Fact: There is a FEMA program called the National Urban Search and Rescue Response System (US&R) -- now part of the Emergency Preparedness and Response Directorate (EP&R) of the Department of Homeland Security. According to federal legislation, it "provides specialized lifesaving assistance during major disasters or emergencies that the President declares under the Stafford Act. US&R operational activities include locating, extricating and providing on-site medical treatment to victims trapped in collapsed structures, victims of weapons of mass destruction events, and when assigned, performing incident command or other operational activities."
(I think we can all agree that such teams would have been immensely helpful on the two to three days immediately following the hurricane. The Coast Guard did a great job, it would seem, of airlifting people out of drowning homes very soon after the flooding happened, and New Orleans police devoted a great deal of time to performing search and rescue as well. Yes, some deserted, but others stayed and did everything they could to help the city and its residents recover. Perhaps if more search and rescue professionals had been sent in in the immediate aftermath, the police could have spent that time maintaining order in the city.)
Fact: In the Rules and Regulations section of the US&R legislation, "emergency " is defined as "any occasion or instance for which, in the determination of the President, Federal assistance is needed to supplement State and local efforts and capabilities to save lives and to protect property and public health and safety, or to lessen or avert the threat of a catastrophe in any part of the United States."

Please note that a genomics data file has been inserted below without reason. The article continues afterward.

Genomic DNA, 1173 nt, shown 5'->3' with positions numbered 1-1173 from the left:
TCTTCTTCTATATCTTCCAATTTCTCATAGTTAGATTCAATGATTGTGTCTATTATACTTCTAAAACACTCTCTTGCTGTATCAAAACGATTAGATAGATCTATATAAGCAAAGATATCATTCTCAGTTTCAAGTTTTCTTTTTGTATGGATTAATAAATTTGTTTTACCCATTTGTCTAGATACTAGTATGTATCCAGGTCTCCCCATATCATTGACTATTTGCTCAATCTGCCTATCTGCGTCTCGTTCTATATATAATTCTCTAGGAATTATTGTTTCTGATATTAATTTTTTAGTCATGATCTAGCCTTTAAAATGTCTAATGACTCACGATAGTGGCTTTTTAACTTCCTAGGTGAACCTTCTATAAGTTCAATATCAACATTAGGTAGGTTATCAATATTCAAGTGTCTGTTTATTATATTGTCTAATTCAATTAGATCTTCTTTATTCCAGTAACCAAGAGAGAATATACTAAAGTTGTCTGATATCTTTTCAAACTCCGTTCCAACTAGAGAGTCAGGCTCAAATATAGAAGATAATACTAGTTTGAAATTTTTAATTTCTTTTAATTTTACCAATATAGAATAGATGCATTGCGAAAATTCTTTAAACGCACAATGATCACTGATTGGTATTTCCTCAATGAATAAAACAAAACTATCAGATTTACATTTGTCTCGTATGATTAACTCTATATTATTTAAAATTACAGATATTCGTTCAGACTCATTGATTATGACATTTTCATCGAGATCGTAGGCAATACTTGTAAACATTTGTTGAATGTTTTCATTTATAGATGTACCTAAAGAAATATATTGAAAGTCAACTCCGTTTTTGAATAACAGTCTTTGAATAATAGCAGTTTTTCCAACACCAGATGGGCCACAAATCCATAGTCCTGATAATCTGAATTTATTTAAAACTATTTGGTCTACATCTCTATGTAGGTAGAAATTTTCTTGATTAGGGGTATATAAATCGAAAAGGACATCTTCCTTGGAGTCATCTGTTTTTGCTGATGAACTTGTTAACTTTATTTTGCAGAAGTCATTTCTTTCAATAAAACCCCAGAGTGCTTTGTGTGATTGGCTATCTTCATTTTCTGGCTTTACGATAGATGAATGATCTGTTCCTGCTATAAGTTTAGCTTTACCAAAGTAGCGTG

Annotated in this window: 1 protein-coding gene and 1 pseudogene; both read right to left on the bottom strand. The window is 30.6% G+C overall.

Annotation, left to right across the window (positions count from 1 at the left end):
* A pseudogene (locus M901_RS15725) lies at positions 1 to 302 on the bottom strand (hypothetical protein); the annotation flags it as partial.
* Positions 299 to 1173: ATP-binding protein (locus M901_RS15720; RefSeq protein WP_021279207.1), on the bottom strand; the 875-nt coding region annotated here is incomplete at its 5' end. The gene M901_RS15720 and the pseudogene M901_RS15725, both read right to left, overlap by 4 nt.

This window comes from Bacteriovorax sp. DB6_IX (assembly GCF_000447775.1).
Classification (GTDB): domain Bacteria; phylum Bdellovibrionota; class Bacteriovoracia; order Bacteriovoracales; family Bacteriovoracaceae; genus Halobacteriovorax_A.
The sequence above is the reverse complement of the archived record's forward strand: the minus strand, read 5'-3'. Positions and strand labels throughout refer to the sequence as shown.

Fact: In the supplementary information for the National Urban Search and Rescue Response System legislation, it says (I've taken out some of the extraneous numbers and some unnecessary phrases for ease of reading, but the meaning is unchanged):
Section 303 of the Stafford Act authorizes the President of the United States to form emergency support teams of Federal personnel to be deployed in an area affected by a major disaster or emergency. The President delegated this function to the Director of the FEMA under Executive Order 12148. Under E.O. 13286 of February 28, 2003, the President amended E.O. 12148 to transfer the FEMA Director's delegated authority to the Secretary of Homeland Security, and under Homeland Security Delegation No. 9100, delegated the Secretary's authority under Title V of the Homeland Security Act of 2002, which includes the Stafford Act, to the Under Secretary for Emergency Preparedness and Response (EP&R).